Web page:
Viktor Orbán’s anti-immigration policy is repugnant. It involves putting people on trains to Germany and pretending Hungary doesn’t have a problem while it’s building a fence on its Serbian border to keep people out.

Moreover, his nationalist party is using the migrant crisis as an excuse to enact a series of draconian measures, from making it easier for soldiers to use force and enabling police to conduct searches without warrants to enlisting telecom companies in the collection of bulk phone data.

Orbán, not coincidentally, is an admirer of Putin’s and has said he wants to turn Hungary into an “illiberal democracy.”

But he’s not the only hope of the nativist right.

Britain’s The Spectator reports that in France, Nicolas Sarkozy, the former president who is staging a comeback, has said his country may need to pull out of the Schengen visa-free treaty and argues that immigration quotas, as proposed by the European Commission, would aggravate the crisis if they only attract more asylum seekers. “Immigrants have to adapt to France and not vice versa” is his version of the multicultural society.

In France, which has a strong secular tradition and an increasingly respectable nationalist right led by Marine Le Pen, such views are rapidly becoming mainstream.

So too in Austria. Although Social Democrat chancellor Werner Faymann criticized Hungary’s policy on Saturday, going so far as to liken its treatment of asylum seekers to the Nazis’ deportation of Jews to concentration camps, his own government has threatened to take legal action against the European Commission if it insists on enforcing a quota system.

Slovakia has said it will only admit Christian refugees and anti-Islam parties are the biggest in the polls in the Netherlands and Sweden. The Moroccan-born Labor Party mayor of Rotterdam said earlier this year, after Islamists attacked the office of the satirical newspaper Charlie Hebdo in Paris and killed twelve, that Muslims should adapt to Europe’s values or pack their bags and move to the Middle East. “Go away if you can’t find your place in the Netherlands,” he said.

Polls show immigrants and their descendants are slow to integrate. Majorities of European Muslims don’t agree that men and women are equal, are intolerant of gays and other minorities and worryingly high figures of especially young Muslim men sympathize with fanatical and murderous organizations like Hamas and the self-declared Islamic State. Hundreds even make the journey to Iraq to Syria in order to wage jihad there.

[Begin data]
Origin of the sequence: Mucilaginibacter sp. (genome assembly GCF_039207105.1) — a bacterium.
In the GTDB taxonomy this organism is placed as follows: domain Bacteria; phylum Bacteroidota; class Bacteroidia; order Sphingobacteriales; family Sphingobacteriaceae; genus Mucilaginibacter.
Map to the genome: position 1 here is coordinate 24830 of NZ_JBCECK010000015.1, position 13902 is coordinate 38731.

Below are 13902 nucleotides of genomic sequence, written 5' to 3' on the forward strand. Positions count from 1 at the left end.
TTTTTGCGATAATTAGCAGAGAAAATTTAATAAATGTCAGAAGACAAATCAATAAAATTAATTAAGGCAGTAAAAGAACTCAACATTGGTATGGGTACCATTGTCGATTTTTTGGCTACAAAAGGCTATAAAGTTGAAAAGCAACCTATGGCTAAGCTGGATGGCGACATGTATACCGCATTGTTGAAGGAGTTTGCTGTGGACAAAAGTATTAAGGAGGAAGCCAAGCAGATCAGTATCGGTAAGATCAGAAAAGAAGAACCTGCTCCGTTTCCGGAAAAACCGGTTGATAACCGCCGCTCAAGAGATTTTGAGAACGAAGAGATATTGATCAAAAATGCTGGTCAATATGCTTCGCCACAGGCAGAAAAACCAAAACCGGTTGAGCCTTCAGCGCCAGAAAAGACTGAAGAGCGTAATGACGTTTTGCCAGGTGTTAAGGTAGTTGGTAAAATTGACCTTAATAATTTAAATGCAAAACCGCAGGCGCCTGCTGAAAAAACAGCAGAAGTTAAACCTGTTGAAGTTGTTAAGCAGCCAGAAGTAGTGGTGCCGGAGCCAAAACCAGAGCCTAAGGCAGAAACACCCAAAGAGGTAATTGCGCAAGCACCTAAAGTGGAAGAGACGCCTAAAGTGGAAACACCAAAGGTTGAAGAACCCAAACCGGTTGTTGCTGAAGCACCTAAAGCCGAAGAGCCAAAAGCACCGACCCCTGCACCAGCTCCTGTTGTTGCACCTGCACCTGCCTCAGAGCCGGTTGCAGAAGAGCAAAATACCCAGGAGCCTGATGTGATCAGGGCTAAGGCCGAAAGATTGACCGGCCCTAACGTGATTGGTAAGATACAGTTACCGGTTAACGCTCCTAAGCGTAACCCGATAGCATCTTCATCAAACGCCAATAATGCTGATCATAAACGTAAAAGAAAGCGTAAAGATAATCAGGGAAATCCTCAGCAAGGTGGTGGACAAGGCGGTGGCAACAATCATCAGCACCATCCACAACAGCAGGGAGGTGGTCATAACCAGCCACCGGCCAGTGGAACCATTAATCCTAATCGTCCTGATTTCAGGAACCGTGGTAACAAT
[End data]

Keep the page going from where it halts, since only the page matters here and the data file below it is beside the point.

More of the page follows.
Most Europeans mean well and want to open their doors to refugees. But many aren’t fleeing from depravation or violence, rather they seek to escape poverty and lack of opportunity. This applies to virtually all the hundreds of thousands of asylum seekers from the Balkans, a migration flow that is almost entirely overlooked in the English-speaking media.

The United Nations refugee agency estimates that of those entering Europe from across the Mediterranean, 72 percent are men. Just 13 percent are women and 15 percent children. Half, the vast majority, come from Syria. Around four million Syrians are believed to have fled their homeland since the civil war there began. Africans, from countries such as Eritrea and Nigeria, make up around a fifth of the total.

Europe cannot turn a blind eye to refugees. But it also can’t ignore the social and political impact that the influx of so many from such a different culture will have — whatever the motives of those coming in. Europe will become more heterogeneous. Specifically, it will become more Islamic. And if those Muslims already living in Europe are any indication, that will also mean the continent becomes less liberal.